Album #131 – Odessey and Oracle
This album was magnificent. I had only heard three tracks from this album before: Care of Cell 44, A Rose for Emily and, The Zombies’ biggest hit, Time Of The Season. This album is clearly an example of Baroque pop. You can tell by listening to this album that they took influence from The Beatles and The Beach Boys material from the same period. The two main musicians here are organist and piano player virtuoso Rod Argent. Argent crafted many of the songs and arrangements you hear on this album. Colin Blunstone is the lead vocalist and is clearly the voice needed for these songs to work. Blunstone’s voice is sweet and smooth and reflects the songs that are presented here. Bassist Chris White also wrote some of the albums’ songs. But, it is Argent’s songs that are more memorable. The Mellotron is used prominently here and adds to the classical influences on this record. The Zombies were known for two hits prior to this albums’ release: She’s Not There (covered brilliantly by Santana in the mid-1970’s) and Tell Her No. Both of these hits are the classic British Invasion sound. But, She’s Not There seems to showcase Blunstone’s velvety vocals and Argent’s virtuoso electric piano playing. That single would foreshadow this album’s sound. This album is a favourite of many and has gained high praise from critics and fans alike. I would have not listened to this album though, had it not been for the album list. Beechwood Park seemed, for me, to be the only track that was out of place. As I listened, I thought I was listening to a MacArthur Park rip off. It seemed out of place mostly because it sounded drastically different from the rest of the album. It could have been written differently. But, minus that track, it is a great album and represents the way in which pop music and classical music as an influence can co-exist in a way that makes for an enjoyable experience. Overall, I give this album 4.5 out of 5.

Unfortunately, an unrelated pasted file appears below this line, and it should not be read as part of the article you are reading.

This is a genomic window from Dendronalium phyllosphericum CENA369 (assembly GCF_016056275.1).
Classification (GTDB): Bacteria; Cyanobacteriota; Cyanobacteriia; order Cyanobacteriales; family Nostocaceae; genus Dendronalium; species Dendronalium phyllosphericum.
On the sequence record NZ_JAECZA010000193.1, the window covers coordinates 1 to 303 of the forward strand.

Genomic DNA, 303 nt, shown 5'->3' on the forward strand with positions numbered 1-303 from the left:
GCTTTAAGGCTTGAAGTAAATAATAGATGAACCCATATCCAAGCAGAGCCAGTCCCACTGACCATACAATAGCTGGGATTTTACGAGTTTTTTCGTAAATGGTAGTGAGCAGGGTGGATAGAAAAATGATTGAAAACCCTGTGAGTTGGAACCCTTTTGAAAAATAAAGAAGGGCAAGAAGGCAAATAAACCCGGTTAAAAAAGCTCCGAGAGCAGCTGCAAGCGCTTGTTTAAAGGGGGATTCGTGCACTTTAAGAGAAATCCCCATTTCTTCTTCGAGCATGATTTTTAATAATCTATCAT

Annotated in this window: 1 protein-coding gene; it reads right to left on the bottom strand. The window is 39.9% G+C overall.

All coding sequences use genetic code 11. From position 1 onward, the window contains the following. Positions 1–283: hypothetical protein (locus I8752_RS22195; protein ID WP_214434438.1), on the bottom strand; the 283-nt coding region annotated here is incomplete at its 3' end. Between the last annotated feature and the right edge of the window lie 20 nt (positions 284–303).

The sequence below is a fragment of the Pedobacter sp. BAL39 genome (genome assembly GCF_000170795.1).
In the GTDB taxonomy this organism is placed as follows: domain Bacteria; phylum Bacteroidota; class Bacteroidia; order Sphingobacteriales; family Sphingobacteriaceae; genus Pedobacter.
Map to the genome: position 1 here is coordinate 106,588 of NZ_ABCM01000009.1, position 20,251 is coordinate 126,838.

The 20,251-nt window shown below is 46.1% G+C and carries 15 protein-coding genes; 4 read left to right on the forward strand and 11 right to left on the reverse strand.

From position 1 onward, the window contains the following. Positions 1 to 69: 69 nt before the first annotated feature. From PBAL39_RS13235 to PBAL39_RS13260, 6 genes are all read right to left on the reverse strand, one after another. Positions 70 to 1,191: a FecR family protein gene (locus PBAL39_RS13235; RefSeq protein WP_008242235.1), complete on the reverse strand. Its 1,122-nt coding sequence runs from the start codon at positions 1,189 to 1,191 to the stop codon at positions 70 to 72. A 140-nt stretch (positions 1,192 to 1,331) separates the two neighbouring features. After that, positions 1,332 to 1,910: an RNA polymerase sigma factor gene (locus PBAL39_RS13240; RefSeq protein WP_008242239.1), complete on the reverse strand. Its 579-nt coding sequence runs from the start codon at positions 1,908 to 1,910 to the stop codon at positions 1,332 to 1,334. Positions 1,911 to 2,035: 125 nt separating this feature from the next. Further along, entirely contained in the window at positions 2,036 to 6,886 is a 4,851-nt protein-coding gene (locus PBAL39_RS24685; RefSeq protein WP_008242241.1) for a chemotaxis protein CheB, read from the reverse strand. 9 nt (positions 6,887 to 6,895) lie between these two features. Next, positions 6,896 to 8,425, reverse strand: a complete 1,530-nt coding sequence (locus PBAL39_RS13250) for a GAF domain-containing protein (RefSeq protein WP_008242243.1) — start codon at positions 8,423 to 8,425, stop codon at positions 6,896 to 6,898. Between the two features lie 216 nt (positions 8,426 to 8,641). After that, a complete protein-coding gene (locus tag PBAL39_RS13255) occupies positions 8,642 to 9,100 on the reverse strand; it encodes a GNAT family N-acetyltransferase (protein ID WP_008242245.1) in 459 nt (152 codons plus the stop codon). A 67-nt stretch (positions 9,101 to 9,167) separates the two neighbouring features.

Next: Astral Weeks by Van Morrison